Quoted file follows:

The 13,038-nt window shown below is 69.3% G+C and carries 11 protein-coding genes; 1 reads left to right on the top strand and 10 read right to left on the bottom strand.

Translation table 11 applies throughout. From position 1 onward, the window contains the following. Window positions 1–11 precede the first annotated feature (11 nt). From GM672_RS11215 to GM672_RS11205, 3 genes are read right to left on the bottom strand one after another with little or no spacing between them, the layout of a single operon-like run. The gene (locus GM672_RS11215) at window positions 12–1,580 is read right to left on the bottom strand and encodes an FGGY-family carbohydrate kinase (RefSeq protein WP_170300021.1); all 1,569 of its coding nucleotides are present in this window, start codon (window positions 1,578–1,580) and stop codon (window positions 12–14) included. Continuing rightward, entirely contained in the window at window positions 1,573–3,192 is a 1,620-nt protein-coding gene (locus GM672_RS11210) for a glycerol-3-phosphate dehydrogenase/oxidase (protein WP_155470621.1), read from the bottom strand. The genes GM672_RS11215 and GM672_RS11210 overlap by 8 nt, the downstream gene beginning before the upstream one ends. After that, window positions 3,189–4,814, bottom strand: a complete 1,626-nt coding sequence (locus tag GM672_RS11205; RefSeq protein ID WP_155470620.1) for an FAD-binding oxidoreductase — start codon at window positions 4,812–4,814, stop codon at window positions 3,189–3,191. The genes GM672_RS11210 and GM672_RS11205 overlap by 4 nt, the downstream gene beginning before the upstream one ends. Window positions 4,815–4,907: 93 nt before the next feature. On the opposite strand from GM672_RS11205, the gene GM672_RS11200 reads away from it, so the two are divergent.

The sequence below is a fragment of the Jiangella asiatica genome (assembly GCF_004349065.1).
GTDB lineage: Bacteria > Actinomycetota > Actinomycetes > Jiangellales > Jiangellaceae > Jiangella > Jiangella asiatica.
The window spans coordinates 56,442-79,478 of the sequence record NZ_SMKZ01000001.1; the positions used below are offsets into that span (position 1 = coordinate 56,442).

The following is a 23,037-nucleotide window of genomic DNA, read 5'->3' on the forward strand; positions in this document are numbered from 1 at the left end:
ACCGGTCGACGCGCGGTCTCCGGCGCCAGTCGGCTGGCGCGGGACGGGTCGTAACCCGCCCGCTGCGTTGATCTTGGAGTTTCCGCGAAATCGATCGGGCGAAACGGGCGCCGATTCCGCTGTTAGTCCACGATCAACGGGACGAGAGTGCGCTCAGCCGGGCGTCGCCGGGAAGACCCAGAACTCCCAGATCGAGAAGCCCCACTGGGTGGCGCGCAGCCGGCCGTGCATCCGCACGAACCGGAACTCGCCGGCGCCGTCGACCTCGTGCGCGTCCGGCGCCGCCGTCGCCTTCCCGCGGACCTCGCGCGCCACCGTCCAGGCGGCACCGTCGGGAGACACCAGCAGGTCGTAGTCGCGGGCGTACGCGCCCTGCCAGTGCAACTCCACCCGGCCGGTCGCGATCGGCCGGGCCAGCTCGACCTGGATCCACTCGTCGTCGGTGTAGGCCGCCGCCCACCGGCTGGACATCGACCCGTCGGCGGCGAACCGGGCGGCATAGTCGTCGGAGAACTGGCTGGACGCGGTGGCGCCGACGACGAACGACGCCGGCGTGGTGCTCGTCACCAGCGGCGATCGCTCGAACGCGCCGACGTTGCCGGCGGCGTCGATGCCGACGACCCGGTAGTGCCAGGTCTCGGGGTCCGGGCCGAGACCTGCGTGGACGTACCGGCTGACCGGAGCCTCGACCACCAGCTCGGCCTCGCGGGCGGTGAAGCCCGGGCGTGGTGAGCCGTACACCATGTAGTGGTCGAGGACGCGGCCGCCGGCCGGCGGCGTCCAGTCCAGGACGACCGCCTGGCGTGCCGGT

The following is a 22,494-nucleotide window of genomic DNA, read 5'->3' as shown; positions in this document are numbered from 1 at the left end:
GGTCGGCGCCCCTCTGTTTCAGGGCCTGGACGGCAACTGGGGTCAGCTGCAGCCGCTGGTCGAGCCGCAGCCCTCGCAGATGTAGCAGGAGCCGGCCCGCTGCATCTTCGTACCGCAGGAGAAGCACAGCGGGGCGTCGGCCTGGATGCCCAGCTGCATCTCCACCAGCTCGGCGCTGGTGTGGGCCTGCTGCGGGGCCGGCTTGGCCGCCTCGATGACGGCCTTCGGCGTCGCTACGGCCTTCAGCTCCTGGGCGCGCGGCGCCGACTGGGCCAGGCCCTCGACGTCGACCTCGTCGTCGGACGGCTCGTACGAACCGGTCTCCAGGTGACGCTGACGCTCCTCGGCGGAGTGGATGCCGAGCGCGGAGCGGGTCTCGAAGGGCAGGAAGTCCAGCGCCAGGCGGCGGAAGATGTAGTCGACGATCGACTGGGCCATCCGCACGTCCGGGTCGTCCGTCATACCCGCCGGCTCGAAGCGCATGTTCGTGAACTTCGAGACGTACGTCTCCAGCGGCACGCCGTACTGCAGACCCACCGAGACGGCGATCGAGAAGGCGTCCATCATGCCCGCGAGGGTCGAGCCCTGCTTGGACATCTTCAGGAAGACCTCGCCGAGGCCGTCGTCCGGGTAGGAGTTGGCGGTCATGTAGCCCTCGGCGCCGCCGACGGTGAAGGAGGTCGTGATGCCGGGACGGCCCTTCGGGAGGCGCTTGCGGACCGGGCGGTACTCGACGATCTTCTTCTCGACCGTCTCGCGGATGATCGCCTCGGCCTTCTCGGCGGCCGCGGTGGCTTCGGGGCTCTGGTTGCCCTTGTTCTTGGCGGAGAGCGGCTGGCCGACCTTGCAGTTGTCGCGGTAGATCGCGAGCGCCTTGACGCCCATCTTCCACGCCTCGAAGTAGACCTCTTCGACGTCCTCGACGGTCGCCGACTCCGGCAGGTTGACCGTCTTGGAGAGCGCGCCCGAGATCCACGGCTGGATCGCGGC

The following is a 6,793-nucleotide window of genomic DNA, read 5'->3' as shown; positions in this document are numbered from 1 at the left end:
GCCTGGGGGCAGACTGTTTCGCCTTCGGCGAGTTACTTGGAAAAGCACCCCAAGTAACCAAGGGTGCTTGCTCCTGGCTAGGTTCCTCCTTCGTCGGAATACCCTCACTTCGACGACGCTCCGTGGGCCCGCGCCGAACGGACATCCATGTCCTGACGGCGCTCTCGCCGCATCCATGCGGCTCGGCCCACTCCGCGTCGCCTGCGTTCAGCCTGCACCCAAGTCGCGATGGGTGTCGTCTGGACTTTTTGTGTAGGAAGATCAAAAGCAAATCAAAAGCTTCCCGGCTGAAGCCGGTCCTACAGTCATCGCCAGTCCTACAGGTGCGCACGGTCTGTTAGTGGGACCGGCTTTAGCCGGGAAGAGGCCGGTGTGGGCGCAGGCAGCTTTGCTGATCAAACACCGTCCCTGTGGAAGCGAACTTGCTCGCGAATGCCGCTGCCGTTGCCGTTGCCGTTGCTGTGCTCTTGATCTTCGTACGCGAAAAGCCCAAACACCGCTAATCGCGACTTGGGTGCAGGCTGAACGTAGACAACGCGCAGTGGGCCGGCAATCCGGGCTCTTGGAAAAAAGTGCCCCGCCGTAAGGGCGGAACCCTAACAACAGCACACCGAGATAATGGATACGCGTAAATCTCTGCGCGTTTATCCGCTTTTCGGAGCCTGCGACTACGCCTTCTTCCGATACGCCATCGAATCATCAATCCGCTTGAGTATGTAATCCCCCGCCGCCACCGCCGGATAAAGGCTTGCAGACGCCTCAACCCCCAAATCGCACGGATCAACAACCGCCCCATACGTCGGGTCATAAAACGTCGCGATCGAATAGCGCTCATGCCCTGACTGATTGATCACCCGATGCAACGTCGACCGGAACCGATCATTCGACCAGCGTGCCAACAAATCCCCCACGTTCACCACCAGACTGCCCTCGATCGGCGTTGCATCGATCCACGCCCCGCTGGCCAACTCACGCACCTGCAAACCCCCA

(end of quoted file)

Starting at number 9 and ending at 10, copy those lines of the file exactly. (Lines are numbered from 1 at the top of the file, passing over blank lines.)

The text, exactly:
GGTCGGCGCCCCTCTGTTTCAGGGCCTGGACGGCAACTGGGGTCAGCTGCAGCCGCTGGTCGAGCCGCAGCCCTCGCAGATGTAGCAGGAGCCGGCCCGCTGCATCTTCGTACCGCAGGAGAAGCACAGCGGGGCGTCGGCCTGGATGCCCAGCTGCATCTCCACCAGCTCGGCGCTGGTGTGGGCCTGCTGCGGGGCCGGCTTGGCCGCCTCGATGACGGCCTTCGGCGTCGCTACGGCCTTCAGCTCCTGGGCGCGCGGCGCCGACTGGGCCAGGCCCTCGACGTCGACCTCGTCGTCGGACGGCTCGTACGAACCGGTCTCCAGGTGACGCTGACGCTCCTCGGCGGAGTGGATGCCGAGCGCGGAGCGGGTCTCGAAGGGCAGGAAGTCCAGCGCCAGGCGGCGGAAGATGTAGTCGACGATCGACTGGGCCATCCGCACGTCCGGGTCGTCCGTCATACCCGCCGGCTCGAAGCGCATGTTCGTGAACTTCGAGACGTACGTCTCCAGCGGCACGCCGTACTGCAGACCCACCGAGACGGCGATCGAGAAGGCGTCCATCATGCCCGCGAGGGTCGAGCCCTGCTTGGACATCTTCAGGAAGACCTCGCCGAGGCCGTCGTCCGGGTAGGAGTTGGCGGTCATGTAGCCCTCGGCGCCGCCGACGGTGAAGGAGGTCGTGATGCCGGGACGGCCCTTCGGGAGGCGCTTGCGGACCGGGCGGTACTCGACGATCTTCTTCTCGACCGTCTCGCGGATGATCGCCTCGGCCTTCTCGGCGGCCGCGGTGGCTTCGGGGCTCTGGTTGCCCTTGTTCTTGGCGGAGAGCGGCTGGCCGACCTTGCAGTTGTCGCGGTAGATCGCGAGCGCCTTGACGCCCATCTTCCACGCCTCGAAGTAGACCTCTTCGACGTCCTCGACGGTCGCCGACTCCGGCAGGTTGACCGTCTTGGAGAGCGCGCCCGAGATCCACGGCTGGATCGCGGC

The following is a 6,793-nucleotide window of genomic DNA, read 5'->3' as shown; positions in this document are numbered from 1 at the left end: